These Technologies Will Shape The Future, According To One Of Silicon Valley’s Top VC Firms

“Although it’s the furthest from changing the world, Evans touts the broad possible impact of autonomy. When the day comes, he says, that cars, buses, and other vehicles no longer need drivers, it’ll be possible to completely re-imagine what those vehicles can be, and even better, re-imagine the world in which they move.

If you don’t have drivers, you can probably have more cars on the roads. There will be almost no accidents as the vehicles move in tandem, always aware of each other, and that will mean different kinds of roads. That, in turn, can lead to all-new urban design–with no need to provide parking spaces, no congestion, dynamic road pricing, and a totally different dynamic around where people live, shop, eat, drink, and so on.”

These Technologies Will Shape The Future, According To One Of Silicon Valley’s Top VC Firms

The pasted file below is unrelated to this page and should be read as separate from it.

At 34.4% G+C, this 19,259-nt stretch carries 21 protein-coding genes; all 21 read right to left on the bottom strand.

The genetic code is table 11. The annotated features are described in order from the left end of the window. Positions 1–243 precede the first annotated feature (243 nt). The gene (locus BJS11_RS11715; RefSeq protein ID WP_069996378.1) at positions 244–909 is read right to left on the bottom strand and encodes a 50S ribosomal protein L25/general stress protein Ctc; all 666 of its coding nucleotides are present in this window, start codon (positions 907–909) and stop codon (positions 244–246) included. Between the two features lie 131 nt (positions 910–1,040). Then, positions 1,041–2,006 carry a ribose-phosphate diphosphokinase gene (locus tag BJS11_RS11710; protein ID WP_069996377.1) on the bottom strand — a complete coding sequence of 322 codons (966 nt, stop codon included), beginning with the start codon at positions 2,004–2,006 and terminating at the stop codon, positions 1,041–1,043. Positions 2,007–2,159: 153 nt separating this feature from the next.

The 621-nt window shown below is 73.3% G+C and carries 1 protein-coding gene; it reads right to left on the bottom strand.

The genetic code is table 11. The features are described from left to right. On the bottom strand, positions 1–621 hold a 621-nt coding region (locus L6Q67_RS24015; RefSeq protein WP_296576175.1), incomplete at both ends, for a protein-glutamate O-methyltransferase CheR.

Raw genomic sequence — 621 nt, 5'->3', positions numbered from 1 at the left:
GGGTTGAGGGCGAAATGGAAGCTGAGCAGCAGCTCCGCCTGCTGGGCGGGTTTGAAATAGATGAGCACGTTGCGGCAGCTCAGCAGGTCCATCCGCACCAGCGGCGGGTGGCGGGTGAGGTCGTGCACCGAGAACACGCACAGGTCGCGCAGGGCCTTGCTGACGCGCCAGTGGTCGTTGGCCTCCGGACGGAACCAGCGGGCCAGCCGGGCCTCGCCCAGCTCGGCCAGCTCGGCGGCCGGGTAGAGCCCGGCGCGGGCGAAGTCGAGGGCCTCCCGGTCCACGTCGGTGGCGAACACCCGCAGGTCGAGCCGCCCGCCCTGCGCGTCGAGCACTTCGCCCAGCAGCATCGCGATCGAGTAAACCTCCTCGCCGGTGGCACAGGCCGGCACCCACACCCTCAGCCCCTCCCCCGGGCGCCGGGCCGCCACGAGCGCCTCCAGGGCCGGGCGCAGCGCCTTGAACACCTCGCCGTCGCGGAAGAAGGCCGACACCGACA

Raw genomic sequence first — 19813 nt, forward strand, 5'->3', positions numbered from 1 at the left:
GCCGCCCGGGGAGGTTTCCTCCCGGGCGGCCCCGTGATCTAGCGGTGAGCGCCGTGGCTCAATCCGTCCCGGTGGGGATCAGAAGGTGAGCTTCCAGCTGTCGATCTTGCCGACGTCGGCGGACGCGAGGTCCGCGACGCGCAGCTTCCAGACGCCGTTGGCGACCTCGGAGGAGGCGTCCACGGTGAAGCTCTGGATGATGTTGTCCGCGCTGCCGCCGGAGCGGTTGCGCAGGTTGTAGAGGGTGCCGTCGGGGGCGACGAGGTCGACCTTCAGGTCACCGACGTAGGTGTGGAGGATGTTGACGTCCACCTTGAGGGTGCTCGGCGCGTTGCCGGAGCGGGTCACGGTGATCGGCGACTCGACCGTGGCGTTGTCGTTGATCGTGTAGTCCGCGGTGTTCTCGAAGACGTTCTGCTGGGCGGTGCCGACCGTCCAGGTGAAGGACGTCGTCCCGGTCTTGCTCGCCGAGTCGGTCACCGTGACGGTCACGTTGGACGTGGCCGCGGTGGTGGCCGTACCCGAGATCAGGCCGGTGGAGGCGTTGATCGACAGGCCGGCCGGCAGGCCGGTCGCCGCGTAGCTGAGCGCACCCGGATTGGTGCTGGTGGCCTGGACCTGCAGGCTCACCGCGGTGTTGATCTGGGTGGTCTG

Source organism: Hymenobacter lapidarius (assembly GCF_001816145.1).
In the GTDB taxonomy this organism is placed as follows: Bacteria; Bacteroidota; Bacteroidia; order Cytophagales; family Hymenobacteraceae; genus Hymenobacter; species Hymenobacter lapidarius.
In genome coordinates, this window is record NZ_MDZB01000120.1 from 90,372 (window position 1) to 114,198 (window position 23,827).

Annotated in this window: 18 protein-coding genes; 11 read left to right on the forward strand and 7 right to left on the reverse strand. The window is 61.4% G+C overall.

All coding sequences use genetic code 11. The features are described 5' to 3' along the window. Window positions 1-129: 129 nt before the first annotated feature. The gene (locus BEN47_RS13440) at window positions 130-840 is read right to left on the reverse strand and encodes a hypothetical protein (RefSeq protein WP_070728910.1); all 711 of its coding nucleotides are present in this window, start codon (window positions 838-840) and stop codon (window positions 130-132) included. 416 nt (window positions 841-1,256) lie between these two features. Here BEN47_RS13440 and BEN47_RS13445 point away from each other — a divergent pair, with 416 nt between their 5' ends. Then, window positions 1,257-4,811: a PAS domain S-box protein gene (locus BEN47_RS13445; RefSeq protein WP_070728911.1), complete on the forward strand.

https://www.fastcompany.com/40502906/these-technologies-will-shape-the-future-according-to-one-of-silicon-valleys-top-vc-firms
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AI is now so complex its creators can’t trust why it makes decisions

“We don’t want to accept arbitrary decisions by entities, people or AIs, that we don’t understand,” said Uber AI researcher Jason Yosinkski, co-organizer of the Interpretable AI workshop. “In order for machine learning models to be accepted by society, we’re going to need to know why they’re making the decisions they’re making.””

AI is now so complex its creators can’t trust why it makes decisions
https://qz.com/1146753/ai-is-now-so-complex-its-creators-cant-trust-why-it-makes-decisions/
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The real risk of automation: boredom

“As we learn to exert ourselves, we seem able to make more habitual applications of effort over time. Effort plays a critical role in human performance; students show better learning outcomes when their work is effortful. Effort is associated with improved wellbeing, demonstrating positive associations with enhanced goal-directed behaviour: we get better at doing what we aim to do, rather than be side-tracked by distraction or temptation.

As we automate more and more number of human tasks, we should consider the value of what we are eliminating. What happens if we miss out on positive experiences associated with effort? Will we lose the ‘effort’ habit in the process, with deleterious effects further down the line?”